MADHAPUR, India — The mob caught up with Qasim Qureshi in a hayfield.
In broad daylight, around 25 attackers kicked and beat him with sticks. Then they watched him die.
According to Qureshi's family, the 45-year-old livestock trader was accused by his killers of slaughtering cows. The animals are revered in India so even rumors of someone transporting one for that purpose can stir deep rage, and mobs of so-called cow protectors have killed at least 20 people this year.
Bringing the guilty to justice can take years because witnesses are often unwilling to testify, and police forces often refuse to follow leads and apprehend vigilantes, according to rights activists and lawyers fighting for victims. They warn that Prime Minister Narendra Modi's right-wing Bharatiya Janata Party (BJP), which swept to power in 2015, has emboldened violent Hindu extremists.
Qureshi's death on the outskirts of this tiny village a two-hour drive east of India's capital, New Delhi, may be a turning point.
The country's Supreme Court has called on the government to consider new laws to help curb the problem, including specific legislation to deal with cow-protecting vigilantes.
During the June 18 attack on Qureshi, a nearby farmer noticed the commotion and ran to help. He was also badly beaten and left for dead.
But the farmer, Samaydeen, lived.
Samaydeen’s testimony is a solitary piece of evidence on which conviction by a court can rest.
"It seemed impossible that he would survive," said Samaydeen's brother Yaseen, who like his sibling goes by one name. "There wasn't a part of him that wasn't bleeding."
Since rallying, Samaydeen has assembled a high-profile legal team to seek justice. After state authorities dragged their feet — while a video of the attack that was widely shared on the internet shows assailants' faces, police have not rounded up suspects — he took his fight all the way to the Supreme Court.
On July 17, India's highest court issued 11 suggestions for how to deal with mob violence and lynching. It has also called on the government to consider new laws to curb the problem across the country, including legislation to deal with cow-protecting vigilantes. After the attack on Qureshi and Samaydeen, the Supreme Court, which both advises and hands down rulings, urged authorities in the state of Uttar Pradesh to investigate the crime with a view to preparing a case against the attackers.
The Supreme Court's suggestions are not compulsory, and a future trial is not a given. State police and officials have not responded to repeated requests for comment.
Still, a lawyer for Samaydeen Vrinda Grover says she sees progress in what she calls a fight against right-wing extremism.
That the Supreme Court is considering the case provides "a glimmer of hope, not only to the victim's family … but hope for all citizens who believe this kind of mobocracy is wrong," she said.
The fight has come with a cost.
Tensions are running high in Muslim Madhapur, a cluster of small brick homes dotted along crooked unpaved roads. The village of some 2,200 is encircled by Hindu communities.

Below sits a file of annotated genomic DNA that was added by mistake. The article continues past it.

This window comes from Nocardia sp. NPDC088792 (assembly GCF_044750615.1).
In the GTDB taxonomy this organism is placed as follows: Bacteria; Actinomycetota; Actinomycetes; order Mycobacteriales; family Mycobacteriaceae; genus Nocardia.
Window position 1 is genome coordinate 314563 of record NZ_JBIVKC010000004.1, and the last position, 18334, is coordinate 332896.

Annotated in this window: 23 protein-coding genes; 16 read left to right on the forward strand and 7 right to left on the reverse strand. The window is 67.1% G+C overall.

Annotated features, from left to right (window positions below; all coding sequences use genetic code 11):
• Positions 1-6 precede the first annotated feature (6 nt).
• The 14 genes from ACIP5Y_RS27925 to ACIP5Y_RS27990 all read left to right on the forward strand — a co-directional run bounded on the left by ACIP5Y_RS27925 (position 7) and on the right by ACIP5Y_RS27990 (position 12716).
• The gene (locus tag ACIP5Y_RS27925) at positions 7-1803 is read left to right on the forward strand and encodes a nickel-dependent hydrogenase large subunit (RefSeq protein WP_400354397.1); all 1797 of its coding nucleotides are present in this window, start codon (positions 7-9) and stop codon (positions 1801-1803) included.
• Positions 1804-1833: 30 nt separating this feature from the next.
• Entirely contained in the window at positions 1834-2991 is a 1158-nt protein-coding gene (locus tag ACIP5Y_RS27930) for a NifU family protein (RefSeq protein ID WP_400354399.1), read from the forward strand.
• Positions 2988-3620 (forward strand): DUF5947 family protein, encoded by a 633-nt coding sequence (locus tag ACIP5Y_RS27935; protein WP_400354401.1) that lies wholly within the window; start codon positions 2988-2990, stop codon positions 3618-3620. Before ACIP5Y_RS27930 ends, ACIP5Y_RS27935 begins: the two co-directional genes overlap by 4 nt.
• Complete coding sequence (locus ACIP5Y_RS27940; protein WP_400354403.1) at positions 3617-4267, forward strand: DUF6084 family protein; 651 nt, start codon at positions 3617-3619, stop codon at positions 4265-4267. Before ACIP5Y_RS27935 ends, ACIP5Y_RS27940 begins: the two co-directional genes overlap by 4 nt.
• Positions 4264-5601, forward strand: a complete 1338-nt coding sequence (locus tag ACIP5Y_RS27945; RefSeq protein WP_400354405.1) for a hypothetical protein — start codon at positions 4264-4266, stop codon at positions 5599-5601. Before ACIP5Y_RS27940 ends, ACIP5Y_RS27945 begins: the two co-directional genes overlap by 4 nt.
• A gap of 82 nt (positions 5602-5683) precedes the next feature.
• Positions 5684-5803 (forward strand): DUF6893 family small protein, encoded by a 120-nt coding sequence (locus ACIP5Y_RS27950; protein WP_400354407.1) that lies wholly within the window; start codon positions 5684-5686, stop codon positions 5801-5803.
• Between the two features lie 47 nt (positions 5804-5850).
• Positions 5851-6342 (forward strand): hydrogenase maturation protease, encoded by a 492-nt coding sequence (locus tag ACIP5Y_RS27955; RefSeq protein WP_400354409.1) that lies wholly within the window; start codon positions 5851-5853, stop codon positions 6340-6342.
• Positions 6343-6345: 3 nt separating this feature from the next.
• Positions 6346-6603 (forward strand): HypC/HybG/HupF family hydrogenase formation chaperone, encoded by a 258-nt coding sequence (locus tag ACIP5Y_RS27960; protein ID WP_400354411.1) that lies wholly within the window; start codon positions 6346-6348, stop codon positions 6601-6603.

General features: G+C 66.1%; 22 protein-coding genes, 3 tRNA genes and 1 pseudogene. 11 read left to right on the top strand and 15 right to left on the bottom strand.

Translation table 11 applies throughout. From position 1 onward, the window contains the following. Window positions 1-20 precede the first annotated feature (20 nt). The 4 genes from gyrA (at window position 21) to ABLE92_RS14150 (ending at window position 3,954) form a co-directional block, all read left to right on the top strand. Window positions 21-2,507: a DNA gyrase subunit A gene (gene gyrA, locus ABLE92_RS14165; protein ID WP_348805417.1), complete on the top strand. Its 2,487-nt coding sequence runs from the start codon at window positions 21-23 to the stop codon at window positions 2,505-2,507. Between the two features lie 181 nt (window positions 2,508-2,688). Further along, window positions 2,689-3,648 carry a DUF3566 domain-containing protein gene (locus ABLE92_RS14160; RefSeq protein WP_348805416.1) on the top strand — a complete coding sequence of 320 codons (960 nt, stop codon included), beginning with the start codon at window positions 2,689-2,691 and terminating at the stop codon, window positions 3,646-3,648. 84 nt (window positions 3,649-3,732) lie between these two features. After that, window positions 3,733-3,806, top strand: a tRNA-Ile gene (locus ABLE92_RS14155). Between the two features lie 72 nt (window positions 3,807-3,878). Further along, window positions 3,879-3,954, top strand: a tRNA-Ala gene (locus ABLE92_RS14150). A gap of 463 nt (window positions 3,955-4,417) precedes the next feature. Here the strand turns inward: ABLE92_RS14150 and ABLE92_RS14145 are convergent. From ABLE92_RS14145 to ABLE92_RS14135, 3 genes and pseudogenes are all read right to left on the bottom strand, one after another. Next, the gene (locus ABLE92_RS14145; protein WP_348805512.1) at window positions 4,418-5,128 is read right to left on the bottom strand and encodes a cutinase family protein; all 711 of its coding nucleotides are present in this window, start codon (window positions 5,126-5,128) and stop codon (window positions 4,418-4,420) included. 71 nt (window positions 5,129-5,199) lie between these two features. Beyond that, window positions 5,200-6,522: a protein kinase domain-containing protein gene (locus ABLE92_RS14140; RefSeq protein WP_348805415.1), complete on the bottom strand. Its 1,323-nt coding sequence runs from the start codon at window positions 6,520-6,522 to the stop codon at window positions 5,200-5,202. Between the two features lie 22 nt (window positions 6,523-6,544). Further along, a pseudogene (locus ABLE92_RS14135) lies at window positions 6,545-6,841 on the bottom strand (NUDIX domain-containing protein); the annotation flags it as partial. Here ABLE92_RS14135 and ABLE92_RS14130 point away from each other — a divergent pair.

Samaydeen has been in hiding since the attack and has not returned to his home, wife and seven children in Madhapur.
His house, a few doors from the neighborhood mosque, now has 24-hour police protection in the form of a barefoot officer lounging on a bed in the building's moss-encrusted courtyard. An old rifle sits tucked under his leg.
His lawyers have advised Samaydeen to stop speaking to journalists. This leaves his brother Yaseen, a quiet bearded man who wears a traditional long tunic over loose pants, to act as his spokesman and receive visitors.
Yaseen is still visibly shaken by what happened to his brother.
Indicating to the police officer on duty, he says, "Why would we need him if we weren't scared?"
At the heart of the problem is that some Hindus view Muslims, the country's largest minority, as simple "cow killers, beef eaters and in that sense, not worthy of protection," says Sanjay Hegde, a prominent lawyer who is fighting several human rights cases.
Because tensions are running so high, "minor incidences" can end up as lynchings, he says.
Nalin Kohli, a national BJP spokesperson, flat out rejects claims that mob violence is being fanned by the ruling party, as many claim. Instead, he says, political opponents are concocting an issue.
"It suits a certain political narrative, particularly a left-leaning, self-styled liberal lot of lawyers and activists" who want to make the BJP look bad at any cost, he says.
Meanwhile, Samaydeen's lawyers maintain the investigation was compromised from the start. Uttar Pradesh officials have been under pressure to press charges. Local police initially recorded the incident as a road traffic accident, according to Yaseen and Samaydeen's lawyers.
Samaydeen's lawyers are demanding an investigation led by a special team of senior police from outside of Uttar Pradesh and monitored by the Supreme Court.
If the police do round up members of the mob, which Samaydeen and video evidence can help identify, they have a good chance of getting justice, says Grover, the lawyer.
"Samaydeen's testimony is a solitary piece of evidence on which conviction by a court can rest. He is the injured eyewitness," she said. "The injured eyewitness has very heavy weight in court."
If he gets his day in court, Samaydeen's case may at yet put mobs on notice, driving home that they cannot get away with killing minorities.
But the fight is likely to take years. Hegde, the human rights lawyer, compares the anti-lynching struggle in India to the American civil rights struggle, which took years to help grant U.S. minorities rights and protection.
"It took an entire civil rights movement. It took a Martin Luther King. It took a Thurgood Marshall on the Supreme Court for things to change," he says.